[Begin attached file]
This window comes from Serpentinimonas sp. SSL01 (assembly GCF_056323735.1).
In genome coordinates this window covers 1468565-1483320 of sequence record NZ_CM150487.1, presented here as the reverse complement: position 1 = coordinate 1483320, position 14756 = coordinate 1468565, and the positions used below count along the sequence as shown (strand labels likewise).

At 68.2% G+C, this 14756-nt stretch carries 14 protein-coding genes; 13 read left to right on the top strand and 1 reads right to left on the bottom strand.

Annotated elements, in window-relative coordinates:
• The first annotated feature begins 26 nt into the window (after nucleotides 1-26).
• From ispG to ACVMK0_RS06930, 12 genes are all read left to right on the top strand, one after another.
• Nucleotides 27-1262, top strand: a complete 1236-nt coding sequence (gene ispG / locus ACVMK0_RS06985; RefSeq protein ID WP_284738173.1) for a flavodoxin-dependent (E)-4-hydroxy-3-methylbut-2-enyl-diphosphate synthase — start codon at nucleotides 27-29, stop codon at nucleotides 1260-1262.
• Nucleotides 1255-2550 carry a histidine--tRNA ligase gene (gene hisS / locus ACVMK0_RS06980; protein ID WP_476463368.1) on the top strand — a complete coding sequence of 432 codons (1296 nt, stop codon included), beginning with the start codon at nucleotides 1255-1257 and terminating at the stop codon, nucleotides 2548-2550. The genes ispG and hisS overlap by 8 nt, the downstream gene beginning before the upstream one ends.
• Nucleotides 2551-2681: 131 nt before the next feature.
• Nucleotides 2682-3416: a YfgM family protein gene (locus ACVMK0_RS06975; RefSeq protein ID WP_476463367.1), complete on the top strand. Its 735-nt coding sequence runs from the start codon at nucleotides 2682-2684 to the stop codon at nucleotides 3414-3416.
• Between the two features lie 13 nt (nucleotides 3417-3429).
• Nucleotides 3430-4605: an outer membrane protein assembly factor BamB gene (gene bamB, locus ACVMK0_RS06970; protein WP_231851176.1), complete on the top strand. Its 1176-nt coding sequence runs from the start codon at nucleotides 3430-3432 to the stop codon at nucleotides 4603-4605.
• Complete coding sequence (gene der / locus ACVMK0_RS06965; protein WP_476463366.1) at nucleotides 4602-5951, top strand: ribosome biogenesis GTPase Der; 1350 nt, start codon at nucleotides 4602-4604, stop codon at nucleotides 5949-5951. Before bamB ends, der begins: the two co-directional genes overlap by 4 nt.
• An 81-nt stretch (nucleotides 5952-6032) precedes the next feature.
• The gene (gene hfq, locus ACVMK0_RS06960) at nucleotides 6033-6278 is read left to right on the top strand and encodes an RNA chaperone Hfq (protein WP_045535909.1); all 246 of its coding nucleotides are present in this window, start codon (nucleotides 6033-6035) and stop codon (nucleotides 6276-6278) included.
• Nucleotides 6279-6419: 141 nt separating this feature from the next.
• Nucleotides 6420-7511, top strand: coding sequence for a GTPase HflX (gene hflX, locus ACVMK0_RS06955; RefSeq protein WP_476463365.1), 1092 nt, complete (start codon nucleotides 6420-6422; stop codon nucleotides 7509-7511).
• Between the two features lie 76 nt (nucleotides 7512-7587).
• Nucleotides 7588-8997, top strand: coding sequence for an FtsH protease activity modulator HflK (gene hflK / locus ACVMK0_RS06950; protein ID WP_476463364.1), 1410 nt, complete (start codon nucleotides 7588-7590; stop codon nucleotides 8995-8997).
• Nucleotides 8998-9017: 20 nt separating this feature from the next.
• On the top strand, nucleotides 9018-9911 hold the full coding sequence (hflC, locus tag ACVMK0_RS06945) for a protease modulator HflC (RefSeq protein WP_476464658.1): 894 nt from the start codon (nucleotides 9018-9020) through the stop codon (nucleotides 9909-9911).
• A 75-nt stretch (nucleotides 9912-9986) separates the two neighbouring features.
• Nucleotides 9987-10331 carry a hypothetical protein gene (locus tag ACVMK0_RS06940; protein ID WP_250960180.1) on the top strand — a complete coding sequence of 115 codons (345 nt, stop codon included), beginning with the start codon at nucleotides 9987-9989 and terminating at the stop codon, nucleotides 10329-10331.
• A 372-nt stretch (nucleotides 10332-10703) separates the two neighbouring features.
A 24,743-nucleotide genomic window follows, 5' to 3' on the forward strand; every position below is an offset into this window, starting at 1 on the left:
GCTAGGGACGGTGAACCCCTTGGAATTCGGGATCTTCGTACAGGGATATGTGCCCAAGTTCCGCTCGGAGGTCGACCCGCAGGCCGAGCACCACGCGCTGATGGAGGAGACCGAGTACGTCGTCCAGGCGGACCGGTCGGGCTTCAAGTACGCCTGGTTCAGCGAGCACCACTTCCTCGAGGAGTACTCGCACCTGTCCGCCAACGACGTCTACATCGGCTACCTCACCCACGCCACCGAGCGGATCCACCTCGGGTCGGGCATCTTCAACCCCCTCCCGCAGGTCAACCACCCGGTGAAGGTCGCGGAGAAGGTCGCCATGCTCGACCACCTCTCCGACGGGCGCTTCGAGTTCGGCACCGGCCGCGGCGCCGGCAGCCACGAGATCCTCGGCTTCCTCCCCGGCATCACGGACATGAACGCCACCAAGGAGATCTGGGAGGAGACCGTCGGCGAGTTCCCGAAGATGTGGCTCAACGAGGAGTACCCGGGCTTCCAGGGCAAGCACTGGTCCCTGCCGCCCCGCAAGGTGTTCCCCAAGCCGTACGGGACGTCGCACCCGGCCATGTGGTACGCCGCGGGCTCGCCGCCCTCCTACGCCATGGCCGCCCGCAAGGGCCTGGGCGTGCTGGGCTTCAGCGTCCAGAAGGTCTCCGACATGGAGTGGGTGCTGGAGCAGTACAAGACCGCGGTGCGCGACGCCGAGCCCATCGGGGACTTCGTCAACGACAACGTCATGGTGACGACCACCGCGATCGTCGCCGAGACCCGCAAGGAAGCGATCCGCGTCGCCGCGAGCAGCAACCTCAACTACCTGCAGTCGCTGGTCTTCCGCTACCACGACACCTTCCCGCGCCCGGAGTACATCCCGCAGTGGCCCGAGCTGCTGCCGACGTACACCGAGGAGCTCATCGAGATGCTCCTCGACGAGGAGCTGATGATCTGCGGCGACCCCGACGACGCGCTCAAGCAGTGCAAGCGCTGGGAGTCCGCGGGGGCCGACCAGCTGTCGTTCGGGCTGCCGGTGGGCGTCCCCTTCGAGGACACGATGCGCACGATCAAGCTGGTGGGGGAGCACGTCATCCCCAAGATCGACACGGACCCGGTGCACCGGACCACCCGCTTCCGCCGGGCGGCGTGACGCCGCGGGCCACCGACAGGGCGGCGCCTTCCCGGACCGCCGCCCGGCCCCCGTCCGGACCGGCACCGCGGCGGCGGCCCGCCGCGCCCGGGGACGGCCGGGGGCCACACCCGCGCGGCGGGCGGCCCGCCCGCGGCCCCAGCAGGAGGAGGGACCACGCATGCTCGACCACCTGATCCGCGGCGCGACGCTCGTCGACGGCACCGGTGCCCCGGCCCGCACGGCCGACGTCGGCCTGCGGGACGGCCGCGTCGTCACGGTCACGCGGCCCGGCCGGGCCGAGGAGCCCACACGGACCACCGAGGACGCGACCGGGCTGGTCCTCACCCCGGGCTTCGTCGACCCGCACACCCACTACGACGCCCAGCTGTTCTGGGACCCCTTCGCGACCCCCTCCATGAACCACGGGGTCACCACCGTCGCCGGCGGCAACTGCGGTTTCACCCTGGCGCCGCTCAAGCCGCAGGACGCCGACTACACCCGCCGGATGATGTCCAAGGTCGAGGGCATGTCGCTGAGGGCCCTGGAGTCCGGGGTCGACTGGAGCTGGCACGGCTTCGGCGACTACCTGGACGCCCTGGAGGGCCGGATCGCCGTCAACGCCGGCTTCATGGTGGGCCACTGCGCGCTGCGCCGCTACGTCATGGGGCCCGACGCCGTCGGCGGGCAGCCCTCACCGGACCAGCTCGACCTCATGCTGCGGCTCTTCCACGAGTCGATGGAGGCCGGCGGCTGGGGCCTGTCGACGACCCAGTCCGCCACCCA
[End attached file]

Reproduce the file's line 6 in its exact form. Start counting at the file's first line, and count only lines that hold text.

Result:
• From ispG to ACVMK0_RS06930, 12 genes are all read left to right on the top strand, one after another.